When you think of the silent-film era, your mind might go to images of classic Old Hollywood glamour, or maybe a mustachioed Charlie Chaplin. But 100 years ago in Virginia, the “flickers” that thrilled the masses suddenly came under intense scrutiny, sparking a struggle for racial equality and freedom of speech that was bigger than the screen.
Even with the cultural influence that motion pictures held at the time, the Supreme Court ruled in 1915 that they were merely a matter of business, not of free speech, and thus held no claim to First Amendment protections. That opened the door for states to make their own decisions about what could and couldn’t be shown in their movie theaters. In total, six states set up censorship boards, including the Virginia State Board of Censors, which the General Assembly established in 1922.
Each state board had its own set of principles, but censors mostly watched for the things you might expect, like sexual content, profanity, and violence—anything they believed might have a bad influence on society. Virginia’s board stood out in one big way: Its standards included regulations heavily based on racial segregation.
This was happening during Jim Crow, that era of de facto segregation implemented through laws intended to keep Black Americans oppressed. State governments, particularly in the South, were working to maintain segregation by any means possible, and films that showed any potential for racial equality challenged that. In a 2001 academic paper titled “Patrolling the Boundaries of Race: Motion Picture Censorship and Jim Crow in Virginia, 1922-1932,” scholar J. Douglas Smith wrote, “the Virginia Board of Censors deemed as likely to ‘produce friction’ any scene or subtitle that exhibited contact, whether intimate or threatening.”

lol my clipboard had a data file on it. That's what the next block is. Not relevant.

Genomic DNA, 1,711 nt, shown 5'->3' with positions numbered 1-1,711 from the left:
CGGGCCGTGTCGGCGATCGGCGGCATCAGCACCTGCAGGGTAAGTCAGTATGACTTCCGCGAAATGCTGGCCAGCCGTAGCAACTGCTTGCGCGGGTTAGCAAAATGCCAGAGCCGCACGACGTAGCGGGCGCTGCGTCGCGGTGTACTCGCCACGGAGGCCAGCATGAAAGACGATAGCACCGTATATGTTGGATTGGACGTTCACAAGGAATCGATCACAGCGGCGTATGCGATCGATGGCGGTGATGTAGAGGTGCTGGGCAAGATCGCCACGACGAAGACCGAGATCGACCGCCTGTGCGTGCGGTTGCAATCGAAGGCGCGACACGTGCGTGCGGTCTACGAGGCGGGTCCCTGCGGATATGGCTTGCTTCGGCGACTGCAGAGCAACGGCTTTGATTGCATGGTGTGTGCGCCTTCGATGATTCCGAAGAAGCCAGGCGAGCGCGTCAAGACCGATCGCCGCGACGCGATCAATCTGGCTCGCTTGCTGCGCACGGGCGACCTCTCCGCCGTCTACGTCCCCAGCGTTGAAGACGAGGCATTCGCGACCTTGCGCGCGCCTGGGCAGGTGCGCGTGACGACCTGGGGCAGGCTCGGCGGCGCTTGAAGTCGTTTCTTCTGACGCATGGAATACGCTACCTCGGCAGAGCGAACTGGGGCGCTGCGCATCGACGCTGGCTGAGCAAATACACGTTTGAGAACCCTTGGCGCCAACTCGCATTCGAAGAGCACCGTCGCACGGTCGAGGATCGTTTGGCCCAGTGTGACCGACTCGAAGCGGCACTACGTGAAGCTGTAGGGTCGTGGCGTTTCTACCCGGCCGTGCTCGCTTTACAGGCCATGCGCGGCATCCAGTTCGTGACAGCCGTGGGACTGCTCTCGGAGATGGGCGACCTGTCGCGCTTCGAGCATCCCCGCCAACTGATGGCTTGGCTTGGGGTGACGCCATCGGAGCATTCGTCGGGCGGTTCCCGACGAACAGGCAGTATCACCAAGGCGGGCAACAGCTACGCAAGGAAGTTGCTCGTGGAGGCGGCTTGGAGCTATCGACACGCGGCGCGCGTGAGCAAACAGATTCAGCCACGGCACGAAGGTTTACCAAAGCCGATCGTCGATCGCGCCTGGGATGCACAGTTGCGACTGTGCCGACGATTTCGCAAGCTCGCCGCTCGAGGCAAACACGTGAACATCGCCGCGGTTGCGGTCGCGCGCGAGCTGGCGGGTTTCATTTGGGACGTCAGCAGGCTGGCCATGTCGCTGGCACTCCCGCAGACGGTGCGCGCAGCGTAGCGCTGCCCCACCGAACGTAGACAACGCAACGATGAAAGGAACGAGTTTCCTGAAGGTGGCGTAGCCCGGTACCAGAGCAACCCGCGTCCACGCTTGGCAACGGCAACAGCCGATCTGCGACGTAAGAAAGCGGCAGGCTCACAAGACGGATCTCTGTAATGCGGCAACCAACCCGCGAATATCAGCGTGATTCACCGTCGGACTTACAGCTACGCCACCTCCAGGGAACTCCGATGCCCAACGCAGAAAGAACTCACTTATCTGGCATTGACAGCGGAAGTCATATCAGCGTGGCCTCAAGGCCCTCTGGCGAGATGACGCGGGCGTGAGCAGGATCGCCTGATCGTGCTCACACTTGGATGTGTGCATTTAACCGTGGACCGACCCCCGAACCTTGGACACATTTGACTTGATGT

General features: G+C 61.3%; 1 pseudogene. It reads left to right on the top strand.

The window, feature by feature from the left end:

So any interaction between the races couldn’t be too friendly, but it couldn’t be too unfriendly, either—and most of all, it couldn’t be anything even close to miscegenation.
As a result of those limits—and a surge of anti-Black rhetoric spurred by the landmark 1915 film Birth of a Nation, now notorious for its white-supremacist themes—films of the time tended to portray Black people only in cartoonishly simple and degrading ways.
Black filmmaker Oscar Micheaux was one of the pioneering forces in combating these stereotypes. Rather than casting African Americans in one-dimensional roles, Micheaux wanted to make films that showed the reality of being Black in America and portrayed his characters with dignity.
In some cases, as with his movie Birthright, Micheaux boldly refused to submit his films to the Virginia board at all, circumventing the process and getting them shown in theaters without approval—making him an enemy of the censors.
This face-off between Black filmmakers and white censors carried on for years. Micheaux died in 1951, a year before the Supreme Court decided that films counted as free speech after all, and the Virginia State Board of Censors officially met its demise in 1966. With that, moviemakers were finally able to create art freely—no matter how much “friction” it might produce.